Video>>Convenient Truth by FAO 2009
Forests provide sustenance to people living in the Third World. In the last 15 years, they have also become crucial to policy-makers debating climate change in plush conference rooms. Forests absorb carbon. But with forests going down in developing countries to cater to demands of agriculture and development, industrialized countries feel their escape route narrowing. This has raised the clamour on saving forests.
This 15-minute video adds to the panoply of material on the importance of forests in mitigating climate change. It makes no attempt to hide its politics. The imagery is striking and the presentation deceptively simple: Forests store more carbon than all the world's remaining oil stocks. Continuing deforestation and forest degradation account for almost one-fifth of the world's greenhouse gas emissions--more than the entire global transport sector.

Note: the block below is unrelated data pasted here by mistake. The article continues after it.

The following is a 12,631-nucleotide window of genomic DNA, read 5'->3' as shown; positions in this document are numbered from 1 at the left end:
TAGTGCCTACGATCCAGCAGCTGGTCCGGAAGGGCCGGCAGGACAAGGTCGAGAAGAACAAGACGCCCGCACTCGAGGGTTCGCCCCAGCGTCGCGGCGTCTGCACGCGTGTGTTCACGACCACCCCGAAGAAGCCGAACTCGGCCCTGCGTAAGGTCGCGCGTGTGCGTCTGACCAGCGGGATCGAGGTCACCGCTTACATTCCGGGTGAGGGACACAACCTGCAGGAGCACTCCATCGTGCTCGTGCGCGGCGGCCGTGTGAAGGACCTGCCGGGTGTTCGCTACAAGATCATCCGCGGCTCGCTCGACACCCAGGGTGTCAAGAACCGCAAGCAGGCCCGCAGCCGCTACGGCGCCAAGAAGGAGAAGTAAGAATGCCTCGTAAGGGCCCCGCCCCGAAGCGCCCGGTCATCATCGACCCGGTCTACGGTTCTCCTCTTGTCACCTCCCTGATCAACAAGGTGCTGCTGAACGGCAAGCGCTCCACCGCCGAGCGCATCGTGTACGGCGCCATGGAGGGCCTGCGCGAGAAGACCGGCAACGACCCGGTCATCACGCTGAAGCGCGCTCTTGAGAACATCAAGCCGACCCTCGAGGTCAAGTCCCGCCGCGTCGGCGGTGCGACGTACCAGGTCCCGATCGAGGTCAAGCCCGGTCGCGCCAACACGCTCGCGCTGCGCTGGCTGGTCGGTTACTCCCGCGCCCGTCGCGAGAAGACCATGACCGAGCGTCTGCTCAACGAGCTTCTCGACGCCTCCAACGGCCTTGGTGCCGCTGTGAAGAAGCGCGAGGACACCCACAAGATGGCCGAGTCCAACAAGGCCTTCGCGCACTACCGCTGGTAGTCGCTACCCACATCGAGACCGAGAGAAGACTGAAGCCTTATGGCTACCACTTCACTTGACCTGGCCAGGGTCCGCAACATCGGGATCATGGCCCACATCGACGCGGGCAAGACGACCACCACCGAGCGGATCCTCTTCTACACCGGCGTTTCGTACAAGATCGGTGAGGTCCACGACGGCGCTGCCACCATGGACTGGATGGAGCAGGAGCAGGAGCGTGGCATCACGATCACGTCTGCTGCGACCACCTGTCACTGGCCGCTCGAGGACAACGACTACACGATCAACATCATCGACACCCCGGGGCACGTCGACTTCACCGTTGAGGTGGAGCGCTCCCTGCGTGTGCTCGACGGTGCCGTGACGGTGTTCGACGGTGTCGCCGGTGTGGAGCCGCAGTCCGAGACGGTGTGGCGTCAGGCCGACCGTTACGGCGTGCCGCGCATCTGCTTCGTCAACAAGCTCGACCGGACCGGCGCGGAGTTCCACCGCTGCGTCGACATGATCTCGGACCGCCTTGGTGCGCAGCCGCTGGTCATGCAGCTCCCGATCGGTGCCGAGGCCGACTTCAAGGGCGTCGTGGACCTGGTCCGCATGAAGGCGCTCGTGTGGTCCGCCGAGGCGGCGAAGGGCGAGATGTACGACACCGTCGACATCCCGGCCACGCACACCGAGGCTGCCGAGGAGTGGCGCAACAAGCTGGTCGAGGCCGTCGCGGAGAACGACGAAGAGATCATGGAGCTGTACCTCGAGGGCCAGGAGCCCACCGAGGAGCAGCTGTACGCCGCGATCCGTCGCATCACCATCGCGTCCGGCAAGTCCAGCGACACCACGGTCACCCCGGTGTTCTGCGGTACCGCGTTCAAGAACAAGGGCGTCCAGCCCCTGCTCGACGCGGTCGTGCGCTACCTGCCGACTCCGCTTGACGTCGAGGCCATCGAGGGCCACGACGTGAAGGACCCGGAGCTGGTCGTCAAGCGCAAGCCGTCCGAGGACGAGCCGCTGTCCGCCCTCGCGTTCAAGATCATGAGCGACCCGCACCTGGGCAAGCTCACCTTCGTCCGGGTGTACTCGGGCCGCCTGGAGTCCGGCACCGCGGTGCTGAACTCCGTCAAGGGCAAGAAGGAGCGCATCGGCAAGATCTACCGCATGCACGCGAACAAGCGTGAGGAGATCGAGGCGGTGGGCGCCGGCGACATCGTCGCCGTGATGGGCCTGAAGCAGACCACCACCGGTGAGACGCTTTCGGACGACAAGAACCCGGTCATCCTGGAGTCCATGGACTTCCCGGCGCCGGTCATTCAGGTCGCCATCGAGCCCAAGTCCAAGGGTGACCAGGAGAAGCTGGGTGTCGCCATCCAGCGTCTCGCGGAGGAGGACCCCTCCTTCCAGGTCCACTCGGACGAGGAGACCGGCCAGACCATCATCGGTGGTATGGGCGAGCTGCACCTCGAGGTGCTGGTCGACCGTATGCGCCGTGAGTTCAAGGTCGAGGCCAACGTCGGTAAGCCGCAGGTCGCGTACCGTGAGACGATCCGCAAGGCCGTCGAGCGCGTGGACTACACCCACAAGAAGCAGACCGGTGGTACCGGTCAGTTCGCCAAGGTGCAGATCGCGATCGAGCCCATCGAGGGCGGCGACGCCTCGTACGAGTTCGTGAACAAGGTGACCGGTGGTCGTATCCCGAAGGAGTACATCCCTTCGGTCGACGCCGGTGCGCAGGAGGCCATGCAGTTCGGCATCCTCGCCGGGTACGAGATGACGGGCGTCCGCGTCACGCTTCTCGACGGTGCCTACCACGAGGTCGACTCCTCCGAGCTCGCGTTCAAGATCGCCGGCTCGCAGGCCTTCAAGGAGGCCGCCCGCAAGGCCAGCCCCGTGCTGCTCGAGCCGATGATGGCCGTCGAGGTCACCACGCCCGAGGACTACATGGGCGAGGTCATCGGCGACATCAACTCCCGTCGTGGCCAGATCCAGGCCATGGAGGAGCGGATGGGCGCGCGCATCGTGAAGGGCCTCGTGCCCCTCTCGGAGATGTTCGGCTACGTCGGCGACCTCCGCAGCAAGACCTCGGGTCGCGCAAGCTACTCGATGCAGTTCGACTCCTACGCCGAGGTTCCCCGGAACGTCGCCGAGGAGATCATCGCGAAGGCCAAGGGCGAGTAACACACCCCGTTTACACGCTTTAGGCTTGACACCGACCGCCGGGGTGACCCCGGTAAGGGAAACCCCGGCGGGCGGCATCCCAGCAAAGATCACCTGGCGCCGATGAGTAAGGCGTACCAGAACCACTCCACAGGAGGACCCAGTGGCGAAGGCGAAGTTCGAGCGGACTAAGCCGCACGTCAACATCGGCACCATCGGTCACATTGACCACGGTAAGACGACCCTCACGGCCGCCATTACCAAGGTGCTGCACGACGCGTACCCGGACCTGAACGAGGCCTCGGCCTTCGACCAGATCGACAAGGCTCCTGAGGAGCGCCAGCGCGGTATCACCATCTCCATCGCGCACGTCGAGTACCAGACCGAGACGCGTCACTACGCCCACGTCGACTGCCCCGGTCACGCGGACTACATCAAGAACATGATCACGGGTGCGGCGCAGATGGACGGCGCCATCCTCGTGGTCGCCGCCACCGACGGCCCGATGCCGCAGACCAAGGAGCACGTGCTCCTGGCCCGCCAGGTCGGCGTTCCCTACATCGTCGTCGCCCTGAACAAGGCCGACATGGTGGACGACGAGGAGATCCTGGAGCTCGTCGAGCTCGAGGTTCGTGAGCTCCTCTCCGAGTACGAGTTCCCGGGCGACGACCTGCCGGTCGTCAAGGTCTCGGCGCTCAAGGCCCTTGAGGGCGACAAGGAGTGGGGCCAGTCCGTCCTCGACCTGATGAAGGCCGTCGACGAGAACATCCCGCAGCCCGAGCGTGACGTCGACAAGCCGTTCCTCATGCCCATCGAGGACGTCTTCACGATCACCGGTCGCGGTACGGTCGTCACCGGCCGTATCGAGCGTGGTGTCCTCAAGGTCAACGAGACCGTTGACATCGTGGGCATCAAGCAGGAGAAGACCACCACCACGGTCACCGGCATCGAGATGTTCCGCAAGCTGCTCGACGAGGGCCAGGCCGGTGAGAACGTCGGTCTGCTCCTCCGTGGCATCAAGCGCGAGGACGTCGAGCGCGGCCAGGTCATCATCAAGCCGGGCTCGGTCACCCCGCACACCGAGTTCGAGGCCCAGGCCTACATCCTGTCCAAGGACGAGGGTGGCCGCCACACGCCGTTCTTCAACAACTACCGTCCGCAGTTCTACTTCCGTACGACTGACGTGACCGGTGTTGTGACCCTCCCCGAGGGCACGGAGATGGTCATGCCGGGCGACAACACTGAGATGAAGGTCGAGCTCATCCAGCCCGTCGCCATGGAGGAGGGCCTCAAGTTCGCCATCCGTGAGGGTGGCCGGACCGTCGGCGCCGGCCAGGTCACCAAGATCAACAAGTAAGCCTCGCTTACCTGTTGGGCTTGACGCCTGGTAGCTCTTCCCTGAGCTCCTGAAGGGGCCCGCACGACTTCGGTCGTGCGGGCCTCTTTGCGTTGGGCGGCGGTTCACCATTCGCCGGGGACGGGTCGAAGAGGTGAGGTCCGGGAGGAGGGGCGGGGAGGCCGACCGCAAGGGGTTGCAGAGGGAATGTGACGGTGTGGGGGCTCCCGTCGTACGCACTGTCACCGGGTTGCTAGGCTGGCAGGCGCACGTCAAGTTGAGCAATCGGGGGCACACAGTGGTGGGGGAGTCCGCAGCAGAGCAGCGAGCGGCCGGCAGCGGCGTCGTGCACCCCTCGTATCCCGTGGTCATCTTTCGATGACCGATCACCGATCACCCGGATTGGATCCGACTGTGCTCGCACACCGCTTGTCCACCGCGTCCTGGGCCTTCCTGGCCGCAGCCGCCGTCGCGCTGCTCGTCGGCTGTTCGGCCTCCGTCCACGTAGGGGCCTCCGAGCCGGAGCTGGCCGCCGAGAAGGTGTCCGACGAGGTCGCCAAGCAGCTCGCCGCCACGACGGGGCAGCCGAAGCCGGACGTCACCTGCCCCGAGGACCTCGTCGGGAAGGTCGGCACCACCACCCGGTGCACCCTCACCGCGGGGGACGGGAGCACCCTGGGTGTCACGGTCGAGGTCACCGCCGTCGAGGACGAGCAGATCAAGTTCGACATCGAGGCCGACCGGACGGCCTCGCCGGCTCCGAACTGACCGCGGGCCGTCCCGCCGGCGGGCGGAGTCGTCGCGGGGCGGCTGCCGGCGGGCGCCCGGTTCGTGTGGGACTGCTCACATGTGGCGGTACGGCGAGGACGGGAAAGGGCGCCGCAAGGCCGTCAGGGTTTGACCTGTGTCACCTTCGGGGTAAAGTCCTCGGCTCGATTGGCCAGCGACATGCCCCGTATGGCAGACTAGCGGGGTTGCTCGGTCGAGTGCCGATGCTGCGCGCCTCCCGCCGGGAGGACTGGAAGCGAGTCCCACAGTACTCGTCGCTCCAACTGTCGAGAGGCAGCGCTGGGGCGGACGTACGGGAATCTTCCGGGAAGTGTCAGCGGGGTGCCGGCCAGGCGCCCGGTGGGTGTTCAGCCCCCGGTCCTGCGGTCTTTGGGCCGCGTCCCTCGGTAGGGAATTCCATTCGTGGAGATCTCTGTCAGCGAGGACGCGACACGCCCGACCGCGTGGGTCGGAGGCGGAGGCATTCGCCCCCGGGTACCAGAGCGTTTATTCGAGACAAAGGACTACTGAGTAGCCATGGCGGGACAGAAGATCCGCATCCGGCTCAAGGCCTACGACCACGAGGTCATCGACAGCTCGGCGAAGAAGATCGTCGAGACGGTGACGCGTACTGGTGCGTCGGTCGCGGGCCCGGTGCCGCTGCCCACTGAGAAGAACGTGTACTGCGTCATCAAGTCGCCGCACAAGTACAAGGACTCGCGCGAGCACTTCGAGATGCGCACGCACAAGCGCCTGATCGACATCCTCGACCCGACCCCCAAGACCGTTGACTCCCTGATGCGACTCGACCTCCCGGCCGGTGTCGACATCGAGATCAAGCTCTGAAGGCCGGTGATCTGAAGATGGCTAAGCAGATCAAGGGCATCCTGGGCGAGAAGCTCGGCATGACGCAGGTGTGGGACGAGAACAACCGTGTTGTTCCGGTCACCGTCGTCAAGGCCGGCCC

To be fair, the video also explains how society can combat climate change by conserving and managing existing forests, by tackling causes of deforestation and by planting new forests. It stresses the use of wood as a renewable energy source and as a raw material, pointing out that wood products store carbon for their entire lifetime, until they decay or are burned. A section on adaptation notes how changing climate will affect the health and composition of forests and stresses the importance of adapting and planning ahead for the changes.
The video is also unlike a lot of other material on forests and climate change insofar as it does not overemphasize the responsibilities of people in the tropics. There is a section on forests in Europe and North America and the video does remind us that people draw sustenance from forests.
But the emphasis on forests obscures the fact that people living in forests did not cause climate change in the first place. So what about compensating people for preserving forests?
Apurva Khosla's upcoming film is on carbon credits
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